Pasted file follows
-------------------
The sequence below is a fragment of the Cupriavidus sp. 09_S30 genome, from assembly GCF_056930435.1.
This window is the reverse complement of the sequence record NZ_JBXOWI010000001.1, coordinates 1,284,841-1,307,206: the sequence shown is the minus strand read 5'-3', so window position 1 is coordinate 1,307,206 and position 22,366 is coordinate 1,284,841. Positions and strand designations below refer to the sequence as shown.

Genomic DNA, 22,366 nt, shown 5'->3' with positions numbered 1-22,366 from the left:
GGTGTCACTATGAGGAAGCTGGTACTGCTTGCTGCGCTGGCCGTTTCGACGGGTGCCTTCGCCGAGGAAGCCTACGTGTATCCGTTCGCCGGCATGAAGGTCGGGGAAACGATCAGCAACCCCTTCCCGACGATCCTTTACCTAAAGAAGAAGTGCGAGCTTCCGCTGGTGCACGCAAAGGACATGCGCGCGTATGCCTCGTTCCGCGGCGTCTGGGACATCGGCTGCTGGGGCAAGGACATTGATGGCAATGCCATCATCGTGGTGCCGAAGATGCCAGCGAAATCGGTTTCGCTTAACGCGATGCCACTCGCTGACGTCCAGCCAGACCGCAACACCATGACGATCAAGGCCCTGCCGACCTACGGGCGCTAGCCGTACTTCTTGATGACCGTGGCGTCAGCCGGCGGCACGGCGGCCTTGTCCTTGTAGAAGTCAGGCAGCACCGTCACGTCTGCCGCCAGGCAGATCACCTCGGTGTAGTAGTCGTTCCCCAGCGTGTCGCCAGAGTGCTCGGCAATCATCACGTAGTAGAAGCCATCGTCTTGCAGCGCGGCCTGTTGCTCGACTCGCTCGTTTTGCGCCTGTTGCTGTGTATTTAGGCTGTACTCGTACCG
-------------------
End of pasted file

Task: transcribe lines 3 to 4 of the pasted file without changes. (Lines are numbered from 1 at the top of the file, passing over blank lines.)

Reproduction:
Genomic DNA, 22,366 nt, shown 5'->3' with positions numbered 1-22,366 from the left:
GGTGTCACTATGAGGAAGCTGGTACTGCTTGCTGCGCTGGCCGTTTCGACGGGTGCCTTCGCCGAGGAAGCCTACGTGTATCCGTTCGCCGGCATGAAGGTCGGGGAAACGATCAGCAACCCCTTCCCGACGATCCTTTACCTAAAGAAGAAGTGCGAGCTTCCGCTGGTGCACGCAAAGGACATGCGCGCGTATGCCTCGTTCCGCGGCGTCTGGGACATCGGCTGCTGGGGCAAGGACATTGATGGCAATGCCATCATCGTGGTGCCGAAGATGCCAGCGAAATCGGTTTCGCTTAACGCGATGCCACTCGCTGACGTCCAGCCAGACCGCAACACCATGACGATCAAGGCCCTGCCGACCTACGGGCGCTAGCCGTACTTCTTGATGACCGTGGCGTCAGCCGGCGGCACGGCGGCCTTGTCCTTGTAGAAGTCAGGCAGCACCGTCACGTCTGCCGCCAGGCAGATCACCTCGGTGTAGTAGTCGTTCCCCAGCGTGTCGCCAGAGTGCTCGGCAATCATCACGTAGTAGAAGCCATCGTCTTGCAGCGCGGCCTGTTGCTCGACTCGCTCGTTTTGCGCCTGTTGCTGTGTATTTAGGCTGTACTCGTACCG